RIA clients invest $18.5M in impact startup’s first private equity fund
The first private equity fund launched by impact investment startup Uplifting Capital drew $18.5 million in client assets toward sustainable infrastructure and socially responsible businesses. Clients of the advisory practices that are part of registered investment advisory firm consolidator Corient — the rebranded name of CI Private Wealth — and other initial customers invested in a mixture of private funds and direct investments through the Uplifting Capital Private Impact Fund I, according to Uplifting founder Toussaint Bailey. Uplifting closed the fund at the end of last month, and it has already attracted $20 million to its next two products. The combined $38.5 million “exceeded our own expectations” of $20 million to $25 million, Bailey said in an interview.
“We set out to prove that you could build an institutional-quality portfolio of impact investments as a wealth management solution,” he said, noting that foundations, endowments and family offices have been making similar investments for years. “Our belief has been that this is just as appropriate and just as additive in the wealth management space, but it has to be scalable and it has to be personal.” Despite the unwinding of some ESG-focused funds amid a political backlash and regulatory scrutiny, 25 more socially responsible investment products opened than were liquidated so far in 2023, according to Morningstar Direct data cited by Bloomberg News earlier this month.
Private investments toward environmental goals in particular had been growing even before BlackRock CEO Larry Fink’s comments at the COP26 climate summit in 2021 that the increasingly nonpublic financing of fossil fuels was creating “the largest capital-market arbitrage in our lifetimes.” Private equity investments in clean technology jumped 35% that year to $27 billion, according to the American Investment Council, an industry trade group. While BlackRock and other giants have shut down certain ESG funds, Fink’s company opened the Climate Transition-Oriented Private Debt Fund last week. Alternative investments tend to carry higher costs and risks than mutual funds and ETFs investing in publicly traded companies, but ESG advocates see value in private holdings for some clients. “There’s a lot of promise and potential when you’re investing in private markets because your money can make things happen that wouldn’t happen otherwise,” said financial planner Zach Teutsch, the managing partner of Values Added Financial, a Washington, D.C.-based RIA whose clients invest for social impact.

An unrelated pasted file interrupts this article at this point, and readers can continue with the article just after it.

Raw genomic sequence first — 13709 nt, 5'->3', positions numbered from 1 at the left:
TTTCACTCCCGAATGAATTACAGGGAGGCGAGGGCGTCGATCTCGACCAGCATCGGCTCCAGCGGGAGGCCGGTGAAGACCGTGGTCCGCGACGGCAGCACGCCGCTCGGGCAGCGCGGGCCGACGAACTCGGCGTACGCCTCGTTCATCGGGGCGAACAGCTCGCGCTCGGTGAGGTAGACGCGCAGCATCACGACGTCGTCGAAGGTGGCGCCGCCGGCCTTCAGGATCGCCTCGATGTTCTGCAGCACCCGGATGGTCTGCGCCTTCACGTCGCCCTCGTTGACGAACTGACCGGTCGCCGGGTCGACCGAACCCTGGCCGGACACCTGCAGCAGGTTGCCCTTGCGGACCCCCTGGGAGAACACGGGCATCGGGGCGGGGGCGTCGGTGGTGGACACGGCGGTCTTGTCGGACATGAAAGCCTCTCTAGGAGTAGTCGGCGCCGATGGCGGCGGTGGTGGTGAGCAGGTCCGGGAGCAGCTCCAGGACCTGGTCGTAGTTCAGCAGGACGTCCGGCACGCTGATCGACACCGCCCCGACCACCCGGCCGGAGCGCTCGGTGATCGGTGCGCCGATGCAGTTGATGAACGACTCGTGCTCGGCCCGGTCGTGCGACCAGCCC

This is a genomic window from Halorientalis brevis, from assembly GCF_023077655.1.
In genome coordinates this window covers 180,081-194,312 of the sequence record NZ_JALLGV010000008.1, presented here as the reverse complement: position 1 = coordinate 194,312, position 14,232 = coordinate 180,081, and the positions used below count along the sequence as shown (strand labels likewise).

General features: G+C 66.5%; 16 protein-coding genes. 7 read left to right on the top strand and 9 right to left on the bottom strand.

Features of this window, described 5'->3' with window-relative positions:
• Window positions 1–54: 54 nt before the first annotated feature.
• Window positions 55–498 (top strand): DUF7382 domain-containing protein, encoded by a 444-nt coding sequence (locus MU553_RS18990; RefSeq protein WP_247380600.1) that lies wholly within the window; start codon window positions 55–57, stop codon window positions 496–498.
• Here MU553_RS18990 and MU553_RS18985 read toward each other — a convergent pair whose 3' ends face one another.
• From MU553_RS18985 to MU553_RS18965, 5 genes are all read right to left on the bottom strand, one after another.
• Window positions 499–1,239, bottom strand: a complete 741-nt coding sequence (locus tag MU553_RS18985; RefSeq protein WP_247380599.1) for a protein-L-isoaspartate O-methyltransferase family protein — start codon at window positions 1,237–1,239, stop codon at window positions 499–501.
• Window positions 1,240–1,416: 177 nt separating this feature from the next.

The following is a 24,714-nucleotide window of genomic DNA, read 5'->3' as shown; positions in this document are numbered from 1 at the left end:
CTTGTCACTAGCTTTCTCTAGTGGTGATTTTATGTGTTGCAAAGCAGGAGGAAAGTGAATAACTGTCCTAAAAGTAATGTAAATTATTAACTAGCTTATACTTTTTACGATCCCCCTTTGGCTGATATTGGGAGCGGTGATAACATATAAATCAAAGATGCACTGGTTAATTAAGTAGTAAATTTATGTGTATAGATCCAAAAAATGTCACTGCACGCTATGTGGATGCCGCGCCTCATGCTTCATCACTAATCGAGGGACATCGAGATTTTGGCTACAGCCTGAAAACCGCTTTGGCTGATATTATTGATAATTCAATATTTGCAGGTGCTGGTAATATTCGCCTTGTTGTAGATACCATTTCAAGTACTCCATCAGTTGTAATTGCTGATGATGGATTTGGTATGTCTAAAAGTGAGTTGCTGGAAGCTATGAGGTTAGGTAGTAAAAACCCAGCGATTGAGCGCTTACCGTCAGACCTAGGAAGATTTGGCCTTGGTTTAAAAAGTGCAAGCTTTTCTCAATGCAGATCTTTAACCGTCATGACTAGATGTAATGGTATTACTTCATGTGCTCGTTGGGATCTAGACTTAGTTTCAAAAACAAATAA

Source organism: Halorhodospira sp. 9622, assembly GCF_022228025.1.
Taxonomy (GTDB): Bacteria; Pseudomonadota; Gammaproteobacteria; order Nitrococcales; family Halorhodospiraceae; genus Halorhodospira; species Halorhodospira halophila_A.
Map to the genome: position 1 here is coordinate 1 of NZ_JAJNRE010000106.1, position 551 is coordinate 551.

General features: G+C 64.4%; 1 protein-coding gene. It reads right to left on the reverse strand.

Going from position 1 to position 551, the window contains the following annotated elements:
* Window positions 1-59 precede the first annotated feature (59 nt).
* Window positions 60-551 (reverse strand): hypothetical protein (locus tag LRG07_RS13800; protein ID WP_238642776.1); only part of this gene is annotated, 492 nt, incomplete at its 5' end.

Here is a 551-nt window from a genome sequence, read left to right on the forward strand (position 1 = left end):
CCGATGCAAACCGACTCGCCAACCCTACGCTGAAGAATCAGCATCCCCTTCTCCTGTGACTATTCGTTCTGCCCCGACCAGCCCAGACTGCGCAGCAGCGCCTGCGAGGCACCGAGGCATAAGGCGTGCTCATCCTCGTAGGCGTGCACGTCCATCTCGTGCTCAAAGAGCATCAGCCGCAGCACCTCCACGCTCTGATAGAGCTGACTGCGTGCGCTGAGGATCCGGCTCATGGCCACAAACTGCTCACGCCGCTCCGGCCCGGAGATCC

In Uplifting’s first fund, the investments include products managed by North Sky Capital, a clean energy infrastructure and multisector impact manager, and Kapor Capital, which invests in startups with “real potential to produce both significant financial returns and large-scale social impact,” according to its website. Uplifting’s first direct investment went to a company called SparkCharge that provides mobile electric vehicle charging stations and an app that shares the locations for users, Bailey noted. He started Uplifting in 2022 after leaving a billion-dollar RIA, Enso Wealth Management, where he had been the CEO for the prior three years. Bailey refers to the early investors in the firm’s products as “founding uplifters.”
With so many “pressing challenges” in the world, some financial advisors “may not know where to start” when discussing ESG and impact investing with their clients, he said.“ Advisors have a unique opportunity to start this conversation,” Bailey said. “What if you could talk to your client about this deep burning desire to make the world a better place and you could actually provide a step into that as an advisor?” Impact investments in publicly traded companies usually revolve around screening out bad actors and encouraging change through shareholder advocacy efforts. Alternative investments should play a role in some impact-driven portfolios as well, Bailey noted. “In the private markets, it’s about proactively putting dollars toward solutions for global challenges,” he said. “We need to pull every lever available to us.”